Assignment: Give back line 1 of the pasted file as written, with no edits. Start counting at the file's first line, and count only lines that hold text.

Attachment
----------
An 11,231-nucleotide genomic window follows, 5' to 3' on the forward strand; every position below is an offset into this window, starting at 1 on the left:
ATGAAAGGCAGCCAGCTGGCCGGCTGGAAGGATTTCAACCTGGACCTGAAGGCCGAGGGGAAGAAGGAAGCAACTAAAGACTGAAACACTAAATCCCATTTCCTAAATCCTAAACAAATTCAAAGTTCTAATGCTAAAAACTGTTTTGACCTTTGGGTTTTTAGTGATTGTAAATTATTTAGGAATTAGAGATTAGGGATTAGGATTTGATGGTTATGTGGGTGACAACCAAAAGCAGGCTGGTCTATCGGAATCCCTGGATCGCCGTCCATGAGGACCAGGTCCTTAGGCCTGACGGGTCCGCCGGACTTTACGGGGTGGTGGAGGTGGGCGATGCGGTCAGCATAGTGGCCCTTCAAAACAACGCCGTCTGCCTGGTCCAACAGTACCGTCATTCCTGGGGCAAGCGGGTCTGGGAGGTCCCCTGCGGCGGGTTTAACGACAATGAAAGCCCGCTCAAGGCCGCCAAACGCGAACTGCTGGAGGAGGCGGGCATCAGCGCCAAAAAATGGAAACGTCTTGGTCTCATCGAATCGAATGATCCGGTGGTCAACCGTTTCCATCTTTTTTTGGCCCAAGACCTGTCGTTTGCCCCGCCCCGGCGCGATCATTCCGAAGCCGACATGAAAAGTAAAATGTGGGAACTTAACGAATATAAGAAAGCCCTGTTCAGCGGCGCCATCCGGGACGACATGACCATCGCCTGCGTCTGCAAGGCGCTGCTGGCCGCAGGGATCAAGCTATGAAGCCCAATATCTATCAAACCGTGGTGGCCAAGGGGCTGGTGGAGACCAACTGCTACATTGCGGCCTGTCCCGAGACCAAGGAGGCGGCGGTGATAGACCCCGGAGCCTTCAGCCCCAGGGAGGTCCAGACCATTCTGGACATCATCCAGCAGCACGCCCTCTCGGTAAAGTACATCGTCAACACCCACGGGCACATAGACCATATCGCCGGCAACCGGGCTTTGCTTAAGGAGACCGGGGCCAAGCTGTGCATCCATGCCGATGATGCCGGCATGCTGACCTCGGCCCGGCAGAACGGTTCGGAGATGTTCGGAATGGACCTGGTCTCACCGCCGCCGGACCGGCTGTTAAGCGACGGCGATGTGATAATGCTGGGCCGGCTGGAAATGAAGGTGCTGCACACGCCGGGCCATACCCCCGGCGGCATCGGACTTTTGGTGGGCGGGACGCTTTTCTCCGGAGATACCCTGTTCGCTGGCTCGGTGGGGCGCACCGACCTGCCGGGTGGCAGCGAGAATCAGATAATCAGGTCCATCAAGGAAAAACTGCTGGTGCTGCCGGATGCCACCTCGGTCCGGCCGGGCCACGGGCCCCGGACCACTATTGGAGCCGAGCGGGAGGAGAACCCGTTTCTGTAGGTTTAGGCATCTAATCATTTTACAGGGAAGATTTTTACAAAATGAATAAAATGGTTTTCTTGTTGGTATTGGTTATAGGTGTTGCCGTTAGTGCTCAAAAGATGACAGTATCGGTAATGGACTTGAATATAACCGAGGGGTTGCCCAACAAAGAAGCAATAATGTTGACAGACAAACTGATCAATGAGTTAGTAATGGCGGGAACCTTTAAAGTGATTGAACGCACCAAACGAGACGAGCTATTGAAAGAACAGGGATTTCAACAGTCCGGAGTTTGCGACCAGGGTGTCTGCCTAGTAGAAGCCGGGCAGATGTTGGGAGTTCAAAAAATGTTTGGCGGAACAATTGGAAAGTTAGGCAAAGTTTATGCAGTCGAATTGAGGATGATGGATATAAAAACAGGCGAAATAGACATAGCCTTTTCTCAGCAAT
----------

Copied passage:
An 11,231-nucleotide genomic window follows, 5' to 3' on the forward strand; every position below is an offset into this window, starting at 1 on the left: